Judiciary Hearings Start ‘With Opinions,’ Schiff Releases His Report
Today starts the House Judiciary Committee’s impeachment hearings, not with any evidence of wrongdoing (because there wasn’t any), but with several legal professors offering their opinions — again with the opinion — of whether or not this President warrants impeachment. Before they get into that, I think it would be a great idea if Rep. Doug Collins of Georgia, ranking member of the committee, began his opening statement on Wednesday (or any day of the hearings, for that matter) with these words:
Collins: “To inject a note of bipartisanship into these extremely partisan proceedings, I’d like to quote from our esteemed chairman from the Democratic side, Jerrold Nadler, when he was a congressman in 1998, on the issue of impeachment:
(ahem) “‘The effect of impeachment is to overturn the popular will of the voters as expressed in a national election. We must not overturn an election and remove a President from office except to defend our very system of government or our constitutional liberties against a dire threat. And we must not do so without an overwhelming consensus of the American people and of their representatives in Congress of the absolute necessity.
“‘There must never be a narrowly voted impeachment or an impeachment substantially supported by one of our major political parties and largely opposed by the other. Such an impeachment would lack legitimacy, would produce divisiveness and bitterness in our politics for years to come, and will call into question the very legitimacy of our political institutions.’
(Collins, continuing) “That was our esteemed chairman, Jerrold Nadler in 1998. No matter what anyone thinks today about the impeachment of President Clinton, it cannot be argued that he did not break the law. He absolutely did, and truly brought shame upon the Oval Office. Here, we have a situation that is inherently political in nature, with no crime, and yet the chairman of this committee has set aside what he said in 1998. That alone should tell the American public all they need to know about the blatant hypocrisy going on here today.”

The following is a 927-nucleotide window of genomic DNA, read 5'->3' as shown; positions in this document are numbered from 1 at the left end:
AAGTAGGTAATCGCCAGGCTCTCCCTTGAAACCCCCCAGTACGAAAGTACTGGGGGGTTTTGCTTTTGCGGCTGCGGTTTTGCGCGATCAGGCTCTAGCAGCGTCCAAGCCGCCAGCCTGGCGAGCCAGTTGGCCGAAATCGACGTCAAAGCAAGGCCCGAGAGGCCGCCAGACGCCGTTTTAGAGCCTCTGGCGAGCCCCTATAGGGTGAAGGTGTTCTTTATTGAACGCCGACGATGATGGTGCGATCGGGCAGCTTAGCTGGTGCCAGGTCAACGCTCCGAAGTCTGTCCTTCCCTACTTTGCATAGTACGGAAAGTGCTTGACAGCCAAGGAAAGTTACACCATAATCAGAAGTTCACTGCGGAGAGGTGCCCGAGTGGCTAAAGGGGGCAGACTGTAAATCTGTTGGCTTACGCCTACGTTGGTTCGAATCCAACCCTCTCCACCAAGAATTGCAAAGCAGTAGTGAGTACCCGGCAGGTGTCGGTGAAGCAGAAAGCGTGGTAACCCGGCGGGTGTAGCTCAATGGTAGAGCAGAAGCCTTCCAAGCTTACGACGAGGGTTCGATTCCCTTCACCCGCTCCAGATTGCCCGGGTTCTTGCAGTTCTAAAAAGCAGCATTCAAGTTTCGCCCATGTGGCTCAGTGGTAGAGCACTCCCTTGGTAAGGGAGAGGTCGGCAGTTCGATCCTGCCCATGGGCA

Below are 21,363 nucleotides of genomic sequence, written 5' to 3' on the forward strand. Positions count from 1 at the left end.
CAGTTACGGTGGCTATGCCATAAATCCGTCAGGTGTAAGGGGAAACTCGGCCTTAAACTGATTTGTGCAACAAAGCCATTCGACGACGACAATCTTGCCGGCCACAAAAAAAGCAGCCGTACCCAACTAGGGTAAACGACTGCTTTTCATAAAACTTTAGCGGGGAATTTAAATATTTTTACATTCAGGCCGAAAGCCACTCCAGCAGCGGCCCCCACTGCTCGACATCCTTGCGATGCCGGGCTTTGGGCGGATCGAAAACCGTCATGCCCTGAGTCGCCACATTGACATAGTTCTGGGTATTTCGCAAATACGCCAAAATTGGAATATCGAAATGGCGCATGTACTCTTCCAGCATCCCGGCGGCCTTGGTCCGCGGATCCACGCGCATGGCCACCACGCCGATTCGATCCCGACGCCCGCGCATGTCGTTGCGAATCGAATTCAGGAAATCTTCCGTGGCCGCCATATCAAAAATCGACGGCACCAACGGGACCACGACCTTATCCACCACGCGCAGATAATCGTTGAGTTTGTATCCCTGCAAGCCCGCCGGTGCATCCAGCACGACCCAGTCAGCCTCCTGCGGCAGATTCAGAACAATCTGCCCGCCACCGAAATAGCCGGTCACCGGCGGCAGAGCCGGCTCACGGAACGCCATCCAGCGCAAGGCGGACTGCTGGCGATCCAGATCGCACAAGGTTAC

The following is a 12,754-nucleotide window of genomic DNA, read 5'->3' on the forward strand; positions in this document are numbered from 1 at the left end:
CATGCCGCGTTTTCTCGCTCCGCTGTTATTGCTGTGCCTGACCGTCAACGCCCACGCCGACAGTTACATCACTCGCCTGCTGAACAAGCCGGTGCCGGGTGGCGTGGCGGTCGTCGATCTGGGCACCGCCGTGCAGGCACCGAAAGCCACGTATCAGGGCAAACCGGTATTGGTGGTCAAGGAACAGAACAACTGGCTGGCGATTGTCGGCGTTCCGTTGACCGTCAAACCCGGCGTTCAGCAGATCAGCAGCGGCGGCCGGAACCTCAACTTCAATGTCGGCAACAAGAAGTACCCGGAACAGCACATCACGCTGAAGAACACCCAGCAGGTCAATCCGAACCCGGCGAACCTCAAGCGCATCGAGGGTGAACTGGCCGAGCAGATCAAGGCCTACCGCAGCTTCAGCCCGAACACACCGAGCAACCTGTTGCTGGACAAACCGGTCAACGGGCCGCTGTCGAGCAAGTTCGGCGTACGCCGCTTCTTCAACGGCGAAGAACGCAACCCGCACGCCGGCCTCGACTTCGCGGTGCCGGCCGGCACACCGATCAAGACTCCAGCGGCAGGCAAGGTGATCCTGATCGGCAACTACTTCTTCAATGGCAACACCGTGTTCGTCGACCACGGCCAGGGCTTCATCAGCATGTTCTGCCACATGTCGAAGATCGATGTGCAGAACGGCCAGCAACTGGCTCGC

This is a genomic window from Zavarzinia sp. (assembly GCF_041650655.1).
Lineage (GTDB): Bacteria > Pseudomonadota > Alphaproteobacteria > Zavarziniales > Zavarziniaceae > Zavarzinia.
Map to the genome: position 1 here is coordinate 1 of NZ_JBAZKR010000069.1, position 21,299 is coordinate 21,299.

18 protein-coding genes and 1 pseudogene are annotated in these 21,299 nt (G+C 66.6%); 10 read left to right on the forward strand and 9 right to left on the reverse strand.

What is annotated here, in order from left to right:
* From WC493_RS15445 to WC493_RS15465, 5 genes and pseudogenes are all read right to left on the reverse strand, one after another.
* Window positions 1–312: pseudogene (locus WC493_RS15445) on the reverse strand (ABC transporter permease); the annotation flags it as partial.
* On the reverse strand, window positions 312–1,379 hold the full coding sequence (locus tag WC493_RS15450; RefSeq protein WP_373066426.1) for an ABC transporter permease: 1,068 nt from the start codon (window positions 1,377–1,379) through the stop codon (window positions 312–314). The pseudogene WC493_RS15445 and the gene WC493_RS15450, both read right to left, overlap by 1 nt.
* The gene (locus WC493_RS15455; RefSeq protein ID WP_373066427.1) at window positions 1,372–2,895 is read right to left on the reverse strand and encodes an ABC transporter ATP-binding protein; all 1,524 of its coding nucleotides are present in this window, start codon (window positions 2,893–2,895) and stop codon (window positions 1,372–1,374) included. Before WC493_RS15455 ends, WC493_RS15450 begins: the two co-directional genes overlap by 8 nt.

That’s what Rep. Collins should say for the record. If the quote from Nadler is familiar, it’s probably because you read my newsletter or visited my website on Tuesday. I include it again today, right up front, to make sure you didn’t miss it and also to make the point that it absolutely needs to be read into the record at the hearing.
Anyone who can’t see the double standard at work in 2019 has got to be higher than Jerry Nadler’s pants. Now, that’s impaired.
Anyway, here we go to the next round of hearings, and, as part of its hand-off to the Judiciary Committee (where such proceedings normally start), the House Intel Committee has released its report. Republican House Intel Committee member Brad Wenstrup of Ohio said to Sean Hannity on Tuesday, “Frankly, after reviewing the document today, I don’t think America’s ready to bow to Adam Schiff’s superior imagination, if you will. It’s been interesting the last three years, everything they falsely accuse people of doing are things they’ve actually done themselves.”
Hey, we’ve been pointing that out from the start.
Wenstrup continued, “I think that our team on the Judiciary Committee is just as prepared as we were on the Intelligence Committee to let America know the truth, and there’s nothing impeachable here.”
As for Schiff’s 14,000-word impeachment report, it was approved Tuesday evening, as expected, on a straight party-line vote, as expected. Goodness, how could any patriotic member of Congress not vote for this, with its reference to George Washington himself at the top? (Still, the Washington Post reports that to bolster their case, Democrats may add new articles based on … drum roll please … the Mueller report.) Hilariously, Schiff told reporters he’s “going to reserve judgement” on whether or not to vote for impeachment. You know, I don’t think he’s capable of telling the truth, even if doing so — for once — would actually help him.